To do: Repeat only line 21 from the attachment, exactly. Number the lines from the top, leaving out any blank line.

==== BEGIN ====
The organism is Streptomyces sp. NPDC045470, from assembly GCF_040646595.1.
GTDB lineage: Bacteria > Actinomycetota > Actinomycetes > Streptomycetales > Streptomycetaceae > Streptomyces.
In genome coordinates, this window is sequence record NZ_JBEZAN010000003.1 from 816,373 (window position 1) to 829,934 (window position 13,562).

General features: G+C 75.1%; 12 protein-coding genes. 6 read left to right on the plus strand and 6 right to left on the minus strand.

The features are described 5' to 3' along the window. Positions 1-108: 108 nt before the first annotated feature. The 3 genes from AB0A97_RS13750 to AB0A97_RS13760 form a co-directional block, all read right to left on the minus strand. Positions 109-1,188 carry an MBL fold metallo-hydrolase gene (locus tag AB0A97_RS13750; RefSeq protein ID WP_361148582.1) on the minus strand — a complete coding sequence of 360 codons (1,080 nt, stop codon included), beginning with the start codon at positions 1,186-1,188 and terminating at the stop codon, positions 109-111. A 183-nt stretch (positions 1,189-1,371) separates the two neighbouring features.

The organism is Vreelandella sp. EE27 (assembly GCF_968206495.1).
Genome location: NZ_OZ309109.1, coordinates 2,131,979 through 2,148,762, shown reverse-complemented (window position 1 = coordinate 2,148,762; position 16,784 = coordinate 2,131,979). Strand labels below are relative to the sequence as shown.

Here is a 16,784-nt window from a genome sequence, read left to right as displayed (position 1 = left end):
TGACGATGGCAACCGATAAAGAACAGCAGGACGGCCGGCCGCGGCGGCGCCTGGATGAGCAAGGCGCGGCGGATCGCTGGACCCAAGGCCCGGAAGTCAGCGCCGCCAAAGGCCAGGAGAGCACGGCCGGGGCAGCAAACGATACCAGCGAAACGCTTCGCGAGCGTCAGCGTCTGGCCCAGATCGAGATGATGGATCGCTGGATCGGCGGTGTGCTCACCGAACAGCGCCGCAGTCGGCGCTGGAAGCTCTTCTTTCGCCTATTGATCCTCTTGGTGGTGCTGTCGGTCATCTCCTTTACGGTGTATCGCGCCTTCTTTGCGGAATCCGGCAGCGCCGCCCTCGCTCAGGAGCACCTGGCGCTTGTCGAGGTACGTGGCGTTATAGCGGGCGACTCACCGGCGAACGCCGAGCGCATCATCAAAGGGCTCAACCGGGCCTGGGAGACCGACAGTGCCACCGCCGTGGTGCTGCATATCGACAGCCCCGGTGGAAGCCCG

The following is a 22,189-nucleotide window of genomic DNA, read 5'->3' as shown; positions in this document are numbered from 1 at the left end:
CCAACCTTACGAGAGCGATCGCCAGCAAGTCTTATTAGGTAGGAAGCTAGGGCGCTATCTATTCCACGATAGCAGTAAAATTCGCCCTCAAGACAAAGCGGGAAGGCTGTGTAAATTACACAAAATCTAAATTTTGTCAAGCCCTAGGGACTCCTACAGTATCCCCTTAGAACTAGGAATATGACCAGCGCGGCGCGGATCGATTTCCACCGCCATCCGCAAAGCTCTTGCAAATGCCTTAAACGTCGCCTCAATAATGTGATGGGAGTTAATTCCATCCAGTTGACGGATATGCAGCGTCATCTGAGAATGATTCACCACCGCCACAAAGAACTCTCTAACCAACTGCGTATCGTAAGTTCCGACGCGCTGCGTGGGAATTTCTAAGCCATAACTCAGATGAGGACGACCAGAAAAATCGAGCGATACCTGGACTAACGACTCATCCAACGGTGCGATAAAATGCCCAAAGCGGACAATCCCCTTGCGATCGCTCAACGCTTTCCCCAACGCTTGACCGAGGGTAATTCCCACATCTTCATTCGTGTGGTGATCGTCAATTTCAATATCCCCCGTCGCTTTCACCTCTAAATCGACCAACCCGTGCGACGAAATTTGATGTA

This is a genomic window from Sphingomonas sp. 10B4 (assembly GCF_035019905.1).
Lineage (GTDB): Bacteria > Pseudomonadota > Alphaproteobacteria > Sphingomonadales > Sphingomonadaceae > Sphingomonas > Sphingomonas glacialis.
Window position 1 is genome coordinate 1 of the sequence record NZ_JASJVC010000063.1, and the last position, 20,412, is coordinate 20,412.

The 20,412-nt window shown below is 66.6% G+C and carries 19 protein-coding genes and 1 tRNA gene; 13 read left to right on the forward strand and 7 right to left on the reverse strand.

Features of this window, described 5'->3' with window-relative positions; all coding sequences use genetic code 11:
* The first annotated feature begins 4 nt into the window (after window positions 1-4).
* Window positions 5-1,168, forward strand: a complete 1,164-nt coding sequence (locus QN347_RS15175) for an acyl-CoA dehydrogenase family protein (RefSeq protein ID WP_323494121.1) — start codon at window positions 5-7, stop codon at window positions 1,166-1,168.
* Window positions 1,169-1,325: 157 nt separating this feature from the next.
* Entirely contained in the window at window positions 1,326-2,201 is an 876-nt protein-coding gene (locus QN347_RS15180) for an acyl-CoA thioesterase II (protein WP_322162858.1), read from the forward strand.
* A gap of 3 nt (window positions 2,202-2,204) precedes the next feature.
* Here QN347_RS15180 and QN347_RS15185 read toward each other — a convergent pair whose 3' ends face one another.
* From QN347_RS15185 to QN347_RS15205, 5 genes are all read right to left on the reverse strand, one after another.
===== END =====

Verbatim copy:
* A gap of 3 nt (window positions 2,202-2,204) precedes the next feature.